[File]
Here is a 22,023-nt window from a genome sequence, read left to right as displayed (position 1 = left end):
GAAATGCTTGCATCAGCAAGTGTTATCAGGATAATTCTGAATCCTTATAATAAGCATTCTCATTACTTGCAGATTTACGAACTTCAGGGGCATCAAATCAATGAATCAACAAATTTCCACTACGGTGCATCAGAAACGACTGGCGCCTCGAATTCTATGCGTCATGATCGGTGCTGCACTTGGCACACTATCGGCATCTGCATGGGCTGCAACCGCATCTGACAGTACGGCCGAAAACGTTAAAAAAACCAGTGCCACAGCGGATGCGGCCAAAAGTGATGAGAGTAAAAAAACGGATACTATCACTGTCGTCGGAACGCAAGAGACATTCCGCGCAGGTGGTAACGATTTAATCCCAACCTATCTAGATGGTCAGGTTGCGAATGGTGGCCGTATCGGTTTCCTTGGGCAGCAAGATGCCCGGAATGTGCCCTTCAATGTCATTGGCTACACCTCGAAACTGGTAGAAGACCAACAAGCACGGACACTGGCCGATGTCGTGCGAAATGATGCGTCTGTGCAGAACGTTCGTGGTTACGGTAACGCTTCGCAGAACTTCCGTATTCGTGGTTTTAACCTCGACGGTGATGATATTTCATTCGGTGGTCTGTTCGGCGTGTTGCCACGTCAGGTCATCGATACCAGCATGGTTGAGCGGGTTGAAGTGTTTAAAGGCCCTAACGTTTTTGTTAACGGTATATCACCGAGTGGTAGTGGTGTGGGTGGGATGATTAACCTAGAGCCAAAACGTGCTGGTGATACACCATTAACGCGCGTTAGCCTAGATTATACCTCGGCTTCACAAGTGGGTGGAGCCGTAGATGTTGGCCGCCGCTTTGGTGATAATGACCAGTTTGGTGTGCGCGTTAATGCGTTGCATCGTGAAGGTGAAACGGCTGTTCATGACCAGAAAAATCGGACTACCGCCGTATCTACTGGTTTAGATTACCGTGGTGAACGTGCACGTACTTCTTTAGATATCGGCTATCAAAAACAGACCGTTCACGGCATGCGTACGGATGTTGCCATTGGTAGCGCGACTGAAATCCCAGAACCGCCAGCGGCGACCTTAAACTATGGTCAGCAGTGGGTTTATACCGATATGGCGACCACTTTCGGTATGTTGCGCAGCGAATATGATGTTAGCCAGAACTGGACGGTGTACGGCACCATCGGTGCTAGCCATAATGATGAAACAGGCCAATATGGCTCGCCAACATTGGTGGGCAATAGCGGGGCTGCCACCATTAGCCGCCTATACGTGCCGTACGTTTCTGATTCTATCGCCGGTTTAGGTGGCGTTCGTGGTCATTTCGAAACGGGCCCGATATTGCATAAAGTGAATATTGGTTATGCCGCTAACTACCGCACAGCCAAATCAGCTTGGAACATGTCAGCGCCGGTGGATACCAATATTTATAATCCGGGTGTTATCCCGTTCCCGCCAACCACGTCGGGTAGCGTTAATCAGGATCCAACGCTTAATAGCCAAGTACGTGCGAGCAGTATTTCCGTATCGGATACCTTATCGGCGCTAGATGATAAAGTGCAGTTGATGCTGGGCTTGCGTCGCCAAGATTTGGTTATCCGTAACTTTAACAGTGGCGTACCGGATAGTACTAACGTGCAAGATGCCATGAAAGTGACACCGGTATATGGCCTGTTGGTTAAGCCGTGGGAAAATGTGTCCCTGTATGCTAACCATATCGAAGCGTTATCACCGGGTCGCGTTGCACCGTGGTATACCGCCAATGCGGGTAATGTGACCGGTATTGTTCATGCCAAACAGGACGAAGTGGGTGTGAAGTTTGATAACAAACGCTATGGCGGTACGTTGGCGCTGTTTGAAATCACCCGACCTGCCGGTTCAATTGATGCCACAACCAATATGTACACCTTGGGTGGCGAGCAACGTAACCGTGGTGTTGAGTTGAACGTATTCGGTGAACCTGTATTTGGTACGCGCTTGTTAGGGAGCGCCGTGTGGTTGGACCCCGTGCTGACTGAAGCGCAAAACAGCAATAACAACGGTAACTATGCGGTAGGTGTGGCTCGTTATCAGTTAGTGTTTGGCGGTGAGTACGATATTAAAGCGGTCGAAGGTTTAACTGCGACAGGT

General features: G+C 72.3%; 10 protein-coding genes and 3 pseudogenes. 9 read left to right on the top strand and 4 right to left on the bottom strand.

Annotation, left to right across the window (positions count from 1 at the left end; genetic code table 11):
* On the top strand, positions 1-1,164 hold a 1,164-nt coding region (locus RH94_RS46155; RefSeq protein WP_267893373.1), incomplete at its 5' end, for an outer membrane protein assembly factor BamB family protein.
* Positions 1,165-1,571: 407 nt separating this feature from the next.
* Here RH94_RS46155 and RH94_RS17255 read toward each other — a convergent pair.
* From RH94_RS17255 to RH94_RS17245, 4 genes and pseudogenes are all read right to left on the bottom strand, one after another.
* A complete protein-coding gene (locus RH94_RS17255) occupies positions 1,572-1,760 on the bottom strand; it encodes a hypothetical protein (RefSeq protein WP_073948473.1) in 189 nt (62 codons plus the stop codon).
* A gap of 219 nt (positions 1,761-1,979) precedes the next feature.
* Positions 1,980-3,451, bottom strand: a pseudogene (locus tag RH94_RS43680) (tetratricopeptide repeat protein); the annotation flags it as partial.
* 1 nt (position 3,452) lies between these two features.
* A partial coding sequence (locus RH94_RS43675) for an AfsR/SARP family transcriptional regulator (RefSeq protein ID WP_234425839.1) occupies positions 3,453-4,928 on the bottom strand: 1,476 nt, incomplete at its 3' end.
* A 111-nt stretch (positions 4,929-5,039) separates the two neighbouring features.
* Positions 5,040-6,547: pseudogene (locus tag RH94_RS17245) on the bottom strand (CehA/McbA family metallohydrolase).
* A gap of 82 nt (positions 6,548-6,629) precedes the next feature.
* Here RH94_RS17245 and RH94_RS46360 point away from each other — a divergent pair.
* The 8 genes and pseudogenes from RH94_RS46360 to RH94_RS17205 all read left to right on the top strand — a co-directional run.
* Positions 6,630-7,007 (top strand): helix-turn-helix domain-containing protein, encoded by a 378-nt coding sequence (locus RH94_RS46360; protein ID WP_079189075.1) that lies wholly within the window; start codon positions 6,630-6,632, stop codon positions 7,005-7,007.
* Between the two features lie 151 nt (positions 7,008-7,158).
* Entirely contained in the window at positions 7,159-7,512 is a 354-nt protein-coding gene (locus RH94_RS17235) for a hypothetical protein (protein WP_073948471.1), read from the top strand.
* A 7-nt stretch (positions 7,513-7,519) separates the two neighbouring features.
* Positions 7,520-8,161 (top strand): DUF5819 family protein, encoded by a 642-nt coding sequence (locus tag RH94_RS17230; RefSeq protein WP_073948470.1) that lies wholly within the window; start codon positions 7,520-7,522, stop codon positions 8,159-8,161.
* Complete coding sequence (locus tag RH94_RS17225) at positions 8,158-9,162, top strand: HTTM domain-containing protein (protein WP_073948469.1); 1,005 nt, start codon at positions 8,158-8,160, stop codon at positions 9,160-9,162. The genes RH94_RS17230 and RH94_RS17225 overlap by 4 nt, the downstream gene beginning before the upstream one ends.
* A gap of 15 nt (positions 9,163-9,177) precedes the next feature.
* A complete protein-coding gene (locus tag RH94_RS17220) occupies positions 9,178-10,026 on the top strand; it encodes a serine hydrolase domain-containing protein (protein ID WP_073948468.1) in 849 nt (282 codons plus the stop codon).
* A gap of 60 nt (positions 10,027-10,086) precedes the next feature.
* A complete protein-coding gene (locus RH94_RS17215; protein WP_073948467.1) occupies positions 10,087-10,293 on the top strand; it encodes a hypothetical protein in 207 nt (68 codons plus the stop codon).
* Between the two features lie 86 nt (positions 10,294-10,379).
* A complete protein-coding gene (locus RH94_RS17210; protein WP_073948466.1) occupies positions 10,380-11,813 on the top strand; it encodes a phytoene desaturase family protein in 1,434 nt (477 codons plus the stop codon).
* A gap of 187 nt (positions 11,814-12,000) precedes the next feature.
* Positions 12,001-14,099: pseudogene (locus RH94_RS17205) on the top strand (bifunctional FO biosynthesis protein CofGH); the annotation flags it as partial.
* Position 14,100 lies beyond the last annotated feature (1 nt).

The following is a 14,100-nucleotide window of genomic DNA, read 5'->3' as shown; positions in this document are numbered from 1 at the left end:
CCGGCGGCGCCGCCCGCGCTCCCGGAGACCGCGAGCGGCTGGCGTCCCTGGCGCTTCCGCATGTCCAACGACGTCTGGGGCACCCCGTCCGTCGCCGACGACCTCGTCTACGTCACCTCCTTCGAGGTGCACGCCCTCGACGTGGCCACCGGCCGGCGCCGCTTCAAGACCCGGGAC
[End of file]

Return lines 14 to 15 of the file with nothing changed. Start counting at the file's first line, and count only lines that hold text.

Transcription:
* A 111-nt stretch (positions 4,929-5,039) separates the two neighbouring features.
* Positions 5,040-6,547: pseudogene (locus tag RH94_RS17245) on the bottom strand (CehA/McbA family metallohydrolase).